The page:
That was the title of one of the articles about György Kolonics that appeared on the internet. I must confess that I didn’t know much about György Kolonics, but in the last few days I learned a lot because every newspaper (I found 323 items just in the Hungarian media) reported on his untimely death. He died while practicing with his partner, György Kozmann, for the Beijing Olympics. Beijing would have been his fifth Olympics. His first was in 1992 (Barcelona) where he ended up fifth. After that he won two gold (Atlanta and Sydney) and two bronze medals (Atlanta and Athens). At the last Olympics he was already thirty-two years old; in hindsight he would have been wise to retire then. According to his trainer it was three years ago that Kolonics first fainted while practicing. It happened several times since, the last time about a month ago. Kolonics (nicknamed Kolo) took medical care very seriously; every time he felt that something wasn’t quite right he went to his doctor in the hospital specializing in sports medicine. The doctor never found anything wrong. Today, although the results of the autopsy are not yet public, the doctors are almost certain that he suffered from coronary sclerosis, something his own doctor would never have found.
Kolonics is not the first athlete to die while practicing or competing. I just read about a French cyclist (26) whose heart stopped while she was training. A French soccer player (24) also died in practice; a Dutch cyclist, a woman (25), died while competing; a Spanish basketball player (25) collapsed while training; a Hungarian soccer player (24) died on the soccer field. And one could continue.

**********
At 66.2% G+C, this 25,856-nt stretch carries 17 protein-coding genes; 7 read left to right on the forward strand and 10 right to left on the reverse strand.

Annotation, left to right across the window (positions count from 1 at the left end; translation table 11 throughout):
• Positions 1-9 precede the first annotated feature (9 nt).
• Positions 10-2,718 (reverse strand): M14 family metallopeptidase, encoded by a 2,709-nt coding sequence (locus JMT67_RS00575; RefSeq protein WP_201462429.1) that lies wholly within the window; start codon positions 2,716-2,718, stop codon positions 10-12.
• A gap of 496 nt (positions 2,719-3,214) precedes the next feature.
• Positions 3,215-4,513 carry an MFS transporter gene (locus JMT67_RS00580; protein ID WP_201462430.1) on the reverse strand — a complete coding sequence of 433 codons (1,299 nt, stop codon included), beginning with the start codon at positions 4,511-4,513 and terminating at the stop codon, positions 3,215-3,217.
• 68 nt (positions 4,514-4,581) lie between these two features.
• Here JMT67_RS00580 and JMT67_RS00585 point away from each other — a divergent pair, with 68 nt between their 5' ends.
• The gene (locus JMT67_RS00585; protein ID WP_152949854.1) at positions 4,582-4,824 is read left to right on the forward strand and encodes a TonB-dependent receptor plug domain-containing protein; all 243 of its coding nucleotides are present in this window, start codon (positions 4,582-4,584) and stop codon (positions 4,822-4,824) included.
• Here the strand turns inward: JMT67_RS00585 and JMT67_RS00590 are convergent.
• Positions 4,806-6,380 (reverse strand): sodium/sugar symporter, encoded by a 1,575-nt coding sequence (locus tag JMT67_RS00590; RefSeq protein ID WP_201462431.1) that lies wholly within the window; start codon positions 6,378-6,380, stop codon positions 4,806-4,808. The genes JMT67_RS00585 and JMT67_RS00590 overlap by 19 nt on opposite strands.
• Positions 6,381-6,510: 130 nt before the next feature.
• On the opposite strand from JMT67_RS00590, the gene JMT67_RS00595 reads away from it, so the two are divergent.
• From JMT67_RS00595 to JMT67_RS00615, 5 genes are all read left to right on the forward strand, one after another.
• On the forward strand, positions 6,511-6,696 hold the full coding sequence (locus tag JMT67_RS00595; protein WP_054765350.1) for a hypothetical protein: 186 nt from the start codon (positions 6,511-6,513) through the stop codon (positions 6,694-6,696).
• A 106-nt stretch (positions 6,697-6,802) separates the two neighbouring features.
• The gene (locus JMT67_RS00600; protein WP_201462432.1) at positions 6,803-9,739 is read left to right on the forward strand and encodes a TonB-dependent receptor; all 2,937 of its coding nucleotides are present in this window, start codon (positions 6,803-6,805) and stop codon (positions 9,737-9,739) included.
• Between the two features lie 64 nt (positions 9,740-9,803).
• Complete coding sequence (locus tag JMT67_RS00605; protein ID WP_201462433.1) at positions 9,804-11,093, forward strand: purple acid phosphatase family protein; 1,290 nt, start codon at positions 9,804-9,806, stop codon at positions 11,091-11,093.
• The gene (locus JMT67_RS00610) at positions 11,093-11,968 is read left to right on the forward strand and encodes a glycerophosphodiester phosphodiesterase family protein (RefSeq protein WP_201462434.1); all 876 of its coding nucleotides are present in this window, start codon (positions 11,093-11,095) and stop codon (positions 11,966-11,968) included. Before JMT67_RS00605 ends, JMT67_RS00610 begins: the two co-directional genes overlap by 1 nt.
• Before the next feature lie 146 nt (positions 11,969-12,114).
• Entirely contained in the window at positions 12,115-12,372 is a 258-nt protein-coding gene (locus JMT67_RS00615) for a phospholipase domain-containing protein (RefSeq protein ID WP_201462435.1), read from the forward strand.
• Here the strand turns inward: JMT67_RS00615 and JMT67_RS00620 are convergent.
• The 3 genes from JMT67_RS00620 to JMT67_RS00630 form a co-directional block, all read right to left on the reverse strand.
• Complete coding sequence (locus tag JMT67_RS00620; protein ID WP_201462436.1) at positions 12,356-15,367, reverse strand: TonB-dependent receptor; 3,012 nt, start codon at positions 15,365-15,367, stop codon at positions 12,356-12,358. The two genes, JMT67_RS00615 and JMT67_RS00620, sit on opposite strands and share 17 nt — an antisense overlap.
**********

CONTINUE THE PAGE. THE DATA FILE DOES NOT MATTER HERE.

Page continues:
If one compares the times of today’s Olympic champions with those fifty, sixty or one hundred years ago, we must realize that superhuman effort (and perhaps some drugs) is necessary to achieve fame in today’s fierce international competition. And what happens to these people’s bodies over time? Nothing good. While sports are important and necessary for good health, the people who compete in international meets are punishing their bodies to an extent that we ordinary people can’t even imagine. I am no expert, but I don’t think that running 25 kilometers a day is particularly good either for your heart or for your knees.
One of my least favorite Olympic events is women’s gymnastics. I feel incredibly sorry for those little girls who at the age of 10 or 11 train for hours on end, can’t eat properly, can’t grow properly, might end up having eating disorders. And the fallout could be even worse.
Now that the Olympics are approaching all these doubts resurface. Oh, it was great to be able to see the Olympics on television in the sixties, but slowly the whole thing lost its charm. It became clear that the competition was neither amateur nor fair. The Soviet bloc countries sent their “amateurs” who were actually state-sponsored professionals with phoney jobs. This was also the case in the West but there the private sector sponsored the athletes. At last the Olympic committee allowed professional athletes to compete, ending the pretense of amateurism. Then drug scandals challenged the notion of a level playing field. The East German superwomen turned out to be on a personally ruinous regimen of male hormones. But those were primitive performance-enhancing drugs. Since then increasingly sophisticated drugs have made their way into the world of sports. Some offending athletes are discovered, but most likely many, many are not. I don’t think that I’m alone in being disillusioned about the whole thing.